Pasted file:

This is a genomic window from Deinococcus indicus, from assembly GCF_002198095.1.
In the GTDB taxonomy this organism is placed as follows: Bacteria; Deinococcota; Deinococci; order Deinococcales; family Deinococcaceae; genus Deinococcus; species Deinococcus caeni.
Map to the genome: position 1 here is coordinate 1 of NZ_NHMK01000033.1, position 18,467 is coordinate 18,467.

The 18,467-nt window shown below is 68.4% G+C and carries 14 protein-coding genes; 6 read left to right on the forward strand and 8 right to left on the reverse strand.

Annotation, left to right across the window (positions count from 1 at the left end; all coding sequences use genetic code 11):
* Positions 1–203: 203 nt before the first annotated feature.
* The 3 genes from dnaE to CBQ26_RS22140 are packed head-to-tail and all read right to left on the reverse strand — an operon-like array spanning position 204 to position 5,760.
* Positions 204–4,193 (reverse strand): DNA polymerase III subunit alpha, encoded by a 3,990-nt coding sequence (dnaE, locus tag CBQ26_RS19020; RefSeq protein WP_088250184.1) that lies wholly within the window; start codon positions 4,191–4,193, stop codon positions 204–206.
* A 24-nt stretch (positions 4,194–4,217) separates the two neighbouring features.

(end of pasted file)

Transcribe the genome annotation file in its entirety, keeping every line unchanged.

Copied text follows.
This is a genomic window from Deinococcus indicus, from assembly GCF_002198095.1.
In the GTDB taxonomy this organism is placed as follows: Bacteria; Deinococcota; Deinococci; order Deinococcales; family Deinococcaceae; genus Deinococcus; species Deinococcus caeni.
Map to the genome: position 1 here is coordinate 1 of NZ_NHMK01000033.1, position 18,467 is coordinate 18,467.

The 18,467-nt window shown below is 68.4% G+C and carries 14 protein-coding genes; 6 read left to right on the forward strand and 8 right to left on the reverse strand.

Annotation, left to right across the window (positions count from 1 at the left end; all coding sequences use genetic code 11):
* Positions 1–203: 203 nt before the first annotated feature.
* The 3 genes from dnaE to CBQ26_RS22140 are packed head-to-tail and all read right to left on the reverse strand — an operon-like array spanning position 204 to position 5,760.
* Positions 204–4,193 (reverse strand): DNA polymerase III subunit alpha, encoded by a 3,990-nt coding sequence (dnaE, locus tag CBQ26_RS19020; RefSeq protein WP_088250184.1) that lies wholly within the window; start codon positions 4,191–4,193, stop codon positions 204–206.
* A 24-nt stretch (positions 4,194–4,217) separates the two neighbouring features.